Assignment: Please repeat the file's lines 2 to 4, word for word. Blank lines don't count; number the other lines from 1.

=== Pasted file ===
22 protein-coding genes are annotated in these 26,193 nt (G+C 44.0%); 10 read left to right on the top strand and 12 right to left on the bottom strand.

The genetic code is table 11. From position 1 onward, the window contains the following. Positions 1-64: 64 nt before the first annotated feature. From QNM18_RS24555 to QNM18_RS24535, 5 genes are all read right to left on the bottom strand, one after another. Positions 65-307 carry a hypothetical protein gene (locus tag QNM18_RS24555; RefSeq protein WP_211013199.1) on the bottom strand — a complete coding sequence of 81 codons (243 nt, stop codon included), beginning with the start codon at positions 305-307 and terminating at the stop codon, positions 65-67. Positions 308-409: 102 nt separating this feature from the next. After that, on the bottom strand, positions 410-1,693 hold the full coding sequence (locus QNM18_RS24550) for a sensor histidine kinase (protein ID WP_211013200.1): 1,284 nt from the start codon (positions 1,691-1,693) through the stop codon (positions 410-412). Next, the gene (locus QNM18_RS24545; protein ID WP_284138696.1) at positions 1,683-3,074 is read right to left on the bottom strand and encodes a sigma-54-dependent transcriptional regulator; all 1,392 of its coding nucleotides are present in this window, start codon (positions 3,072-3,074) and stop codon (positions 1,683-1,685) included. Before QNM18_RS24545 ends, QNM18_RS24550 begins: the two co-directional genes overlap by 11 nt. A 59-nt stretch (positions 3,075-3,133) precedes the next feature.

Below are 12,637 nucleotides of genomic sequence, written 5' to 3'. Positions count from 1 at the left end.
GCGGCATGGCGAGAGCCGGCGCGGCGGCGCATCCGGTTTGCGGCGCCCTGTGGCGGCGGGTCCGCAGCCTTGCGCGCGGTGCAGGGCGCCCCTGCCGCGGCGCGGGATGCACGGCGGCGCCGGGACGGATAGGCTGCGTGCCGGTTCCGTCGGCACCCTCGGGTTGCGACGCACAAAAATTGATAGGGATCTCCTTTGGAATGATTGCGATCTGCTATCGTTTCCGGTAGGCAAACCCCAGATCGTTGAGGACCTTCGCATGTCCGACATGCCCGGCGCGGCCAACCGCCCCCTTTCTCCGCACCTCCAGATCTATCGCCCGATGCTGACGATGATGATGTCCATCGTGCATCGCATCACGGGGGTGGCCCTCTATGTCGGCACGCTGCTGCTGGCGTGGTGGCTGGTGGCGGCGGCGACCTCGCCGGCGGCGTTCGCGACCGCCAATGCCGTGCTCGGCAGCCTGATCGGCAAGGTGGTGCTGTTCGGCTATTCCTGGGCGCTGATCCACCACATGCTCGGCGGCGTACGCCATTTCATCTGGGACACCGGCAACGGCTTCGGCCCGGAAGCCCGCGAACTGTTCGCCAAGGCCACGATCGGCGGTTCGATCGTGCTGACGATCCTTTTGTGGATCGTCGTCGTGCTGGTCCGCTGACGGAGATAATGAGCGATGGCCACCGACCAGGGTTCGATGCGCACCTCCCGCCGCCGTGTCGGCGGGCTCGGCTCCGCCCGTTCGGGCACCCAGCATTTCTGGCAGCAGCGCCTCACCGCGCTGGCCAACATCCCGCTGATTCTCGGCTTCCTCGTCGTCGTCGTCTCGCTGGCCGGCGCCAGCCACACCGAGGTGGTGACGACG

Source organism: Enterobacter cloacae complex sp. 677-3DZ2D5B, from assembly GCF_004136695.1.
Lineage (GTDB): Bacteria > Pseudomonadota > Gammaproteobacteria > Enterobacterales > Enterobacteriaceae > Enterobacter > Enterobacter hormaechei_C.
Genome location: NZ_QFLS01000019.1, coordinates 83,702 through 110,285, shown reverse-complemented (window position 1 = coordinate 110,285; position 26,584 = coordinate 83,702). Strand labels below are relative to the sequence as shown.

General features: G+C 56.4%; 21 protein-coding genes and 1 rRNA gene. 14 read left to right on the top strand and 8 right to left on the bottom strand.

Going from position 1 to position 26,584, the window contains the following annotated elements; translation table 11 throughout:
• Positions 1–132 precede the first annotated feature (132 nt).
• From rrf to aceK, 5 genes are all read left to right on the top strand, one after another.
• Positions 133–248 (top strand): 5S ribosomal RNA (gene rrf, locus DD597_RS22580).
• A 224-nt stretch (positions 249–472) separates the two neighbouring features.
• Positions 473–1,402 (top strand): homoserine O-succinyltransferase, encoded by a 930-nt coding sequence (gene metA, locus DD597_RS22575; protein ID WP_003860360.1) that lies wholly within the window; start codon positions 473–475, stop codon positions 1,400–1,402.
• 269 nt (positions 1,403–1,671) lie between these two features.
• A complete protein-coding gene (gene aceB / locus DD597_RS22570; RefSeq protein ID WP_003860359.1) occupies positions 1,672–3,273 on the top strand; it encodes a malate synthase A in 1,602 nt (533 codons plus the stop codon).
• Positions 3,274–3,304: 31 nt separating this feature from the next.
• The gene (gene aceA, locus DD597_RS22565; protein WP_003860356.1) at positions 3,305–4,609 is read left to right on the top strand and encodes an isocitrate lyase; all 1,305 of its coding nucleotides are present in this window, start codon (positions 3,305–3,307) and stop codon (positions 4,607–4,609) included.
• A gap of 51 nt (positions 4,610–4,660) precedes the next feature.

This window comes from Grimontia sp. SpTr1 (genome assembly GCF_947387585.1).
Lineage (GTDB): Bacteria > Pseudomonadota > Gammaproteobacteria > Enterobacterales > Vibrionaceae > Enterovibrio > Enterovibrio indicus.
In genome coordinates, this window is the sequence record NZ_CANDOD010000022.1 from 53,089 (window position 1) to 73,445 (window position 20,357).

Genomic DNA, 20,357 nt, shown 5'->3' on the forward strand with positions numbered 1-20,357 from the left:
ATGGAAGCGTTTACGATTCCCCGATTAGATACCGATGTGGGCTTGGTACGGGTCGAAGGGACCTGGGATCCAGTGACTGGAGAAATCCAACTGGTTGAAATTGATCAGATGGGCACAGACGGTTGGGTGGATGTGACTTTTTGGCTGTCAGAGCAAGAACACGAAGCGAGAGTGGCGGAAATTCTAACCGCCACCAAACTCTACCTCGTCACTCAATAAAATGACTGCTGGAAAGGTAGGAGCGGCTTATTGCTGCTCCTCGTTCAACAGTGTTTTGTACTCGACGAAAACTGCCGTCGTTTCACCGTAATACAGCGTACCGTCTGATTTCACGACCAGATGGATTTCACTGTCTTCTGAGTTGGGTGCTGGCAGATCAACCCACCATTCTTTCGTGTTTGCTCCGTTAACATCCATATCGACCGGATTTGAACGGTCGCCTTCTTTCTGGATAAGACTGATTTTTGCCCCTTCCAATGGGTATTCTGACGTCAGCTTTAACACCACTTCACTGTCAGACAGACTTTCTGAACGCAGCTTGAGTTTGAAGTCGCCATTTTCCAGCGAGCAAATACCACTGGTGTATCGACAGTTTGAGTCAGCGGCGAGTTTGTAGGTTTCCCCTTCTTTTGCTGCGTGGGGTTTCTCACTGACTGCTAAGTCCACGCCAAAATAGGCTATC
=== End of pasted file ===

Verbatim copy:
The genetic code is table 11. From position 1 onward, the window contains the following. Positions 1-64: 64 nt before the first annotated feature. From QNM18_RS24555 to QNM18_RS24535, 5 genes are all read right to left on the bottom strand, one after another. Positions 65-307 carry a hypothetical protein gene (locus tag QNM18_RS24555; RefSeq protein WP_211013199.1) on the bottom strand — a complete coding sequence of 81 codons (243 nt, stop codon included), beginning with the start codon at positions 305-307 and terminating at the stop codon, positions 65-67. Positions 308-409: 102 nt separating this feature from the next. After that, on the bottom strand, positions 410-1,693 hold the full coding sequence (locus QNM18_RS24550) for a sensor histidine kinase (protein ID WP_211013200.1): 1,284 nt from the start codon (positions 1,691-1,693) through the stop codon (positions 410-412). Next, the gene (locus QNM18_RS24545; protein ID WP_284138696.1) at positions 1,683-3,074 is read right to left on the bottom strand and encodes a sigma-54-dependent transcriptional regulator; all 1,392 of its coding nucleotides are present in this window, start codon (positions 3,072-3,074) and stop codon (positions 1,683-1,685) included. Before QNM18_RS24545 ends, QNM18_RS24550 begins: the two co-directional genes overlap by 11 nt. A 59-nt stretch (positions 3,075-3,133) precedes the next feature.

Below are 12,637 nucleotides of genomic sequence, written 5' to 3'. Positions count from 1 at the left end.
GCGGCATGGCGAGAGCCGGCGCGGCGGCGCATCCGGTTTGCGGCGCCCTGTGGCGGCGGGTCCGCAGCCTTGCGCGCGGTGCAGGGCGCCCCTGCCGCGGCGCGGGATGCACGGCGGCGCCGGGACGGATAGGCTGCGTGCCGGTTCCGTCGGCACCCTCGGGTTGCGACGCACAAAAATTGATAGGGATCTCCTTTGGAATGATTGCGATCTGCTATCGTTTCCGGTAGGCAAACCCCAGATCGTTGAGGACCTTCGCATGTCCGACATGCCCGGCGCGGCCAACCGCCCCCTTTCTCCGCACCTCCAGATCTATCGCCCGATGCTGACGATGATGATGTCCATCGTGCATCGCATCACGGGGGTGGCCCTCTATGTCGGCACGCTGCTGCTGGCGTGGTGGCTGGTGGCGGCGGCGACCTCGCCGGCGGCGTTCGCGACCGCCAATGCCGTGCTCGGCAGCCTGATCGGCAAGGTGGTGCTGTTCGGCTATTCCTGGGCGCTGATCCACCACATGCTCGGCGGCGTACGCCATTTCATCTGGGACACCGGCAACGGCTTCGGCCCGGAAGCCCGCGAACTGTTCGCCAAGGCCACGATCGGCGGTTCGATCGTGCTGACGATCCTTTTGTGGATCGTCGTCGTGCTGGTCCGCTGACGGAGATAATGAGCGATGGCCACCGACCAGGGTTCGATGCGCACCTCCCGCCGCCGTGTCGGCGGGCTCGGCTCCGCCCGTTCGGGCACCCAGCATTTCTGGCAGCAGCGCCTCACCGCGCTGGCCAACATCCCGCTGATTCTCGGCTTCCTCGTCGTCGTCGTCTCGCTGGCCGGCGCCAGCCACACCGAGGTGGTGACGACG